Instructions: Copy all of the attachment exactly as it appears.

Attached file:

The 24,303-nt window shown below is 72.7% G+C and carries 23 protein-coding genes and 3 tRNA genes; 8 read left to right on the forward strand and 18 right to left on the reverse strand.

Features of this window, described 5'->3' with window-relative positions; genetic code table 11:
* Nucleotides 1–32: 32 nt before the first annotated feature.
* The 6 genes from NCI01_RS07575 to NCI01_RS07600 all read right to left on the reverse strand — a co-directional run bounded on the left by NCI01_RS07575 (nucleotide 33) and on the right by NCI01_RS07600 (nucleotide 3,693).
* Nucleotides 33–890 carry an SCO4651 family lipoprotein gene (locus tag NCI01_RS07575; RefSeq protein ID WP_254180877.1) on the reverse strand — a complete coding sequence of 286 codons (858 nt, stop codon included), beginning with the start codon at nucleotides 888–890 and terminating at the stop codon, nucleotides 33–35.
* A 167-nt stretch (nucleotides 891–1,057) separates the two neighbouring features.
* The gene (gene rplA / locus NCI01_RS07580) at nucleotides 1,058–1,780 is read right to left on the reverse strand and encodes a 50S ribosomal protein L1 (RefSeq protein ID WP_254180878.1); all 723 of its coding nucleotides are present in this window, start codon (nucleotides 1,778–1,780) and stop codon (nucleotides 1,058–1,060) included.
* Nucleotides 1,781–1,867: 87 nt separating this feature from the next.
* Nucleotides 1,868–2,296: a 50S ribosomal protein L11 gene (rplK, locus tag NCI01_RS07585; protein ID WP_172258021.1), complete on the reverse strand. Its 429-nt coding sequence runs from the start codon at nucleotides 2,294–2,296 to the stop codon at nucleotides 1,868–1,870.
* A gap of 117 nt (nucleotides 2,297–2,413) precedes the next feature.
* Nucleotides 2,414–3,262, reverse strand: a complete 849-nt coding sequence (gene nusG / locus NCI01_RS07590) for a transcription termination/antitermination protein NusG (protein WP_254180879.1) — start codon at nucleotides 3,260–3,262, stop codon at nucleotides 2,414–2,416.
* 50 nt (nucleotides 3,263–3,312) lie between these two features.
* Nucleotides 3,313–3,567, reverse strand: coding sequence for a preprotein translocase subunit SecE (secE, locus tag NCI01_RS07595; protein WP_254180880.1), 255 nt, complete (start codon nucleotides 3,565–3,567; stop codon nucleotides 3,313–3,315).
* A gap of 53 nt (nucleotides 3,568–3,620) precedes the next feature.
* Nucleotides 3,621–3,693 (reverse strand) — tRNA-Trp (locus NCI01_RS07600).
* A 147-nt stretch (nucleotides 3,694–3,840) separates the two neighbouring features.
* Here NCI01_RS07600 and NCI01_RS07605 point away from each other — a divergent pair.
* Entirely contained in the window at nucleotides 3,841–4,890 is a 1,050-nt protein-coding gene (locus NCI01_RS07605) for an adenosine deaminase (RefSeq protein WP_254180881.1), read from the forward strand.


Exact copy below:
The 24,303-nt window shown below is 72.7% G+C and carries 23 protein-coding genes and 3 tRNA genes; 8 read left to right on the forward strand and 18 right to left on the reverse strand.

Features of this window, described 5'->3' with window-relative positions; genetic code table 11:
* Nucleotides 1–32: 32 nt before the first annotated feature.
* The 6 genes from NCI01_RS07575 to NCI01_RS07600 all read right to left on the reverse strand — a co-directional run bounded on the left by NCI01_RS07575 (nucleotide 33) and on the right by NCI01_RS07600 (nucleotide 3,693).
* Nucleotides 33–890 carry an SCO4651 family lipoprotein gene (locus tag NCI01_RS07575; RefSeq protein ID WP_254180877.1) on the reverse strand — a complete coding sequence of 286 codons (858 nt, stop codon included), beginning with the start codon at nucleotides 888–890 and terminating at the stop codon, nucleotides 33–35.
* A 167-nt stretch (nucleotides 891–1,057) separates the two neighbouring features.
* The gene (gene rplA / locus NCI01_RS07580) at nucleotides 1,058–1,780 is read right to left on the reverse strand and encodes a 50S ribosomal protein L1 (RefSeq protein ID WP_254180878.1); all 723 of its coding nucleotides are present in this window, start codon (nucleotides 1,778–1,780) and stop codon (nucleotides 1,058–1,060) included.
* Nucleotides 1,781–1,867: 87 nt separating this feature from the next.
* Nucleotides 1,868–2,296: a 50S ribosomal protein L11 gene (rplK, locus tag NCI01_RS07585; protein ID WP_172258021.1), complete on the reverse strand. Its 429-nt coding sequence runs from the start codon at nucleotides 2,294–2,296 to the stop codon at nucleotides 1,868–1,870.
* A gap of 117 nt (nucleotides 2,297–2,413) precedes the next feature.
* Nucleotides 2,414–3,262, reverse strand: a complete 849-nt coding sequence (gene nusG / locus NCI01_RS07590) for a transcription termination/antitermination protein NusG (protein WP_254180879.1) — start codon at nucleotides 3,260–3,262, stop codon at nucleotides 2,414–2,416.
* 50 nt (nucleotides 3,263–3,312) lie between these two features.
* Nucleotides 3,313–3,567, reverse strand: coding sequence for a preprotein translocase subunit SecE (secE, locus tag NCI01_RS07595; protein WP_254180880.1), 255 nt, complete (start codon nucleotides 3,565–3,567; stop codon nucleotides 3,313–3,315).
* A gap of 53 nt (nucleotides 3,568–3,620) precedes the next feature.
* Nucleotides 3,621–3,693 (reverse strand) — tRNA-Trp (locus NCI01_RS07600).
* A 147-nt stretch (nucleotides 3,694–3,840) separates the two neighbouring features.
* Here NCI01_RS07600 and NCI01_RS07605 point away from each other — a divergent pair.
* Entirely contained in the window at nucleotides 3,841–4,890 is a 1,050-nt protein-coding gene (locus NCI01_RS07605) for an adenosine deaminase (RefSeq protein WP_254180881.1), read from the forward strand.